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Jam tomorrow – When will the ‘Audit of the Future’ arrive?

By Franki Hackett, head of Audit and Ethics

The accountancy and audit industries have been buzzing for decades around the prospect of the audit of the future. As is often the case, many years of talking did not immediately translate into action, and the profession can seem set in its ways and slow to modernise, particularly when compared to other industries. Now, however, we seem to be at a critical stage in our journey towards lasting change, giving cause for optimism that tomorrow’s audit may come sooner than we think.

The promise of technology

The deployment of technology and digitisation has held the promise of industry-wide positive disruption for years. Yet, whether we’re talking about process mining, harnessing the power of big data or blockchain, we are continually reminded that there is no single magic bullet that will make the impactful changes needed to bring the audit of the future into the present day. We can now see that the proliferation of data throughout the industry has sharpened focus and moved the conversation along. The audit industry, already grappling with how it could use data to positively transform, found itself even more inundated with data during the pandemic as digital transformation programs accelerated and crude data proliferated.

There is no shortage of data in the industry, indeed, the amount of data most organisations now deal with is increasing exponentially. What audit has lacked until now is actionable data, essential if a data-led transformation is to take place.

What has prevented data from becoming audit’s greatest asset?

There have been many obstacles to overcome in order to see data really transform the audit process. Some of these have been cultural – primarily associated with a reluctance to be the first to invest in new, cutting-edge technology. But change is sweeping through the industry in a way that indicates some of these cultural barriers are now coming to an end.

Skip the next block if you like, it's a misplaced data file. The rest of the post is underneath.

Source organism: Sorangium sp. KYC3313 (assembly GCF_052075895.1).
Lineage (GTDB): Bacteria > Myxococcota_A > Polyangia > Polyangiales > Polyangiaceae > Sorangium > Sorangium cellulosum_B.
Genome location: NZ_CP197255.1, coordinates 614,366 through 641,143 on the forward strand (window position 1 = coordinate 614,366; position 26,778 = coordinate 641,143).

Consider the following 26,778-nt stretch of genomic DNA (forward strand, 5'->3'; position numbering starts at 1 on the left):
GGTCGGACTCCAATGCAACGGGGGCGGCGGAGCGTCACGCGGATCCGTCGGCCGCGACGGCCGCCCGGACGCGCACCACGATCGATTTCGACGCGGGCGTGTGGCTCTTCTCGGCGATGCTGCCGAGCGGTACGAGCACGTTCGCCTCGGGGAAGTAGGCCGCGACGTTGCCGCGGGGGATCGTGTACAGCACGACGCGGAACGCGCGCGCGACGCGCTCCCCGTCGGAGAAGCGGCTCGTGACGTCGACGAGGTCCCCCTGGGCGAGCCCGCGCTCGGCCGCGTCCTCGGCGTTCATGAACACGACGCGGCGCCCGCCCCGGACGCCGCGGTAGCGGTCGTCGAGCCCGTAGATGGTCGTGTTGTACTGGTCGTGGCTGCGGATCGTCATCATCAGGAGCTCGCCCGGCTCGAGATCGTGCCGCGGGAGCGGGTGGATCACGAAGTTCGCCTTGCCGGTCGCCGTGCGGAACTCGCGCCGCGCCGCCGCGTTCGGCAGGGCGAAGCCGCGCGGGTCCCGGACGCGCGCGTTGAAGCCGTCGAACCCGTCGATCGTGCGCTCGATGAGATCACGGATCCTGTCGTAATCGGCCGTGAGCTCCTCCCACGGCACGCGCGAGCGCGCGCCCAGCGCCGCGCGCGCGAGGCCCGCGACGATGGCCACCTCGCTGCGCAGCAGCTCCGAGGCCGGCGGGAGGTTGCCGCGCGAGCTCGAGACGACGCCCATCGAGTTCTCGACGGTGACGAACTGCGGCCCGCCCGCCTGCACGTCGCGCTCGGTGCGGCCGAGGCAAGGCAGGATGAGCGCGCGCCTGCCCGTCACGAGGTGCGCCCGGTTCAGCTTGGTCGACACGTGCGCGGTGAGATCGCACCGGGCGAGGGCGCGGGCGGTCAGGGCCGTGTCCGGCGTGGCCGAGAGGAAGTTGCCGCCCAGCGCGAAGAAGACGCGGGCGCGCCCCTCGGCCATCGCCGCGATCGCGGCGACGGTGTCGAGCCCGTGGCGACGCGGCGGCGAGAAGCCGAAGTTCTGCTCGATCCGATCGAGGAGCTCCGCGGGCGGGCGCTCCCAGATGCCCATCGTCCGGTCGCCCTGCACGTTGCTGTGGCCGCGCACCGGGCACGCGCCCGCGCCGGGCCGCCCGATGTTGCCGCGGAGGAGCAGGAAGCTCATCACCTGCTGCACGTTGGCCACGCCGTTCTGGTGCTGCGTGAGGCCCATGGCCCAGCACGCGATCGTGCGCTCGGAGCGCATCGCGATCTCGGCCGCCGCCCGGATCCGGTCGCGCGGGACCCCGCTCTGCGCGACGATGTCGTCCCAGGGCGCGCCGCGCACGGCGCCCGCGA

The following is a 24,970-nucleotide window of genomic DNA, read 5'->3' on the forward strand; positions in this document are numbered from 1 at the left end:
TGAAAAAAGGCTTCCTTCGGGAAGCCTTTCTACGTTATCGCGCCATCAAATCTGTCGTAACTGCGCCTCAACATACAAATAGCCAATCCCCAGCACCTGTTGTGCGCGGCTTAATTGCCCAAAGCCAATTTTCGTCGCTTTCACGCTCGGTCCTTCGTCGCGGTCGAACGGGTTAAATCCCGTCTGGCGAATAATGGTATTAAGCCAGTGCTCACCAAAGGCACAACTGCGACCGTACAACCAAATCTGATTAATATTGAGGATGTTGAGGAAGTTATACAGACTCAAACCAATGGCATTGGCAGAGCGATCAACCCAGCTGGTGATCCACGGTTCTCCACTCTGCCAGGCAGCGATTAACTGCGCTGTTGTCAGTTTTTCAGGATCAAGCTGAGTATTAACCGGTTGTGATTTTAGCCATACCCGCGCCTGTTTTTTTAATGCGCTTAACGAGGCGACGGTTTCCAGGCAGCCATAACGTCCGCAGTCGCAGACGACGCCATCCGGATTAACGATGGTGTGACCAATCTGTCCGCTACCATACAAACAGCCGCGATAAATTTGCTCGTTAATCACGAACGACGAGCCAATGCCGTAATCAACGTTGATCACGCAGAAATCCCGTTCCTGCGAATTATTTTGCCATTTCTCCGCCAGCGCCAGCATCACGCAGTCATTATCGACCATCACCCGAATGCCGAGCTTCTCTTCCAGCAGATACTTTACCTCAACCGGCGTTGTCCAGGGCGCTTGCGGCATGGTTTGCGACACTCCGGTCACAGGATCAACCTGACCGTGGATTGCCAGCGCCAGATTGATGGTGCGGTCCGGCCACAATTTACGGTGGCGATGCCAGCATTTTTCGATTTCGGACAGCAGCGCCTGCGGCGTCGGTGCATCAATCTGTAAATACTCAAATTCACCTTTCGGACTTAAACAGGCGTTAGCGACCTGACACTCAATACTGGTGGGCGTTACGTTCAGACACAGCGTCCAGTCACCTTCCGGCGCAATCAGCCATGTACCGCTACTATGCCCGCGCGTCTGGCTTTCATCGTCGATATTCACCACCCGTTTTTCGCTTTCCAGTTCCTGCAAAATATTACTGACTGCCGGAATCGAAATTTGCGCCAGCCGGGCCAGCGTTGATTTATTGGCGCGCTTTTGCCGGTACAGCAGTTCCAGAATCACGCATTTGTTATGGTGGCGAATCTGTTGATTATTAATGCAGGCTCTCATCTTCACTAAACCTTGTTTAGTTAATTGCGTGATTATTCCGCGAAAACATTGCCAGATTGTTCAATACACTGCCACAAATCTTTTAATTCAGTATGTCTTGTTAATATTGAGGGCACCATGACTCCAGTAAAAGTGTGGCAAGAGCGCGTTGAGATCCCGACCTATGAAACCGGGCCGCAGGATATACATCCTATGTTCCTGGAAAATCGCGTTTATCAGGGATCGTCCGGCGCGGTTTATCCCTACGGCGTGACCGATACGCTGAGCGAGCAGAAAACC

A good example of this is the work happening right now in many audit firms to move towards process and controls based audit. This is reliant on evidence from finance and IT systems, and the change in audit standards requiring firms to assess these systems and controls in every single audit. Where traditionally auditors have relied on substantive and sample testing which do not require them to assess the data on an organisation’s controls, auditors are now required to perform this assessment. Many firms are responding by using a much wider range of data to perform a far more substantial assessment of how the audited organisation runs, including using tools like process mining or knowledge graphs, which provide a richer picture of risks in the client and make use of big and distributed data for the first time.

When it comes to audit technology, although we still have no single magic bullet to solve all the industry’s challenges, we do have AI-driven solutions that are able to help to access good quality, reliable data to use for analysis. Crucially, tools that provide data in a reliable and high-quality format can speed up fundamental audit tasks like reconciliation and make more information available to auditors, making risks easier to identify and improving audit quality. If barriers to modernising audit were around difficulty delivering on the promise of analytics because of the difficulties of data access and preparation, then those have now been addressed. The technology is now here to pave the way for substantive future change.

The impact better, standardised data access will have across the industry should not be underestimated. It will not only enable greater levels of innovation but more competition across the audit industry, enabling smaller players to compete on a more level playing field with their bigger, more established competitors. Supporting firms in levelling-up the audit marketplace is likely to have a positive, transformative impact on the industry as a whole.

Addressing the audit data challenge

Is it too optimistic to think that the audit of the future has finally arrived? From my perspective, it actually seems like a rational conclusion to draw, not least because the technology is now here to make this happen. The cultural barriers may take longer to dissipate, but change is happening in pockets of the industry and that change is infectious, transformative and incredibly exciting.

By Franki Hackett, head of Audit and Ethics at Engine B

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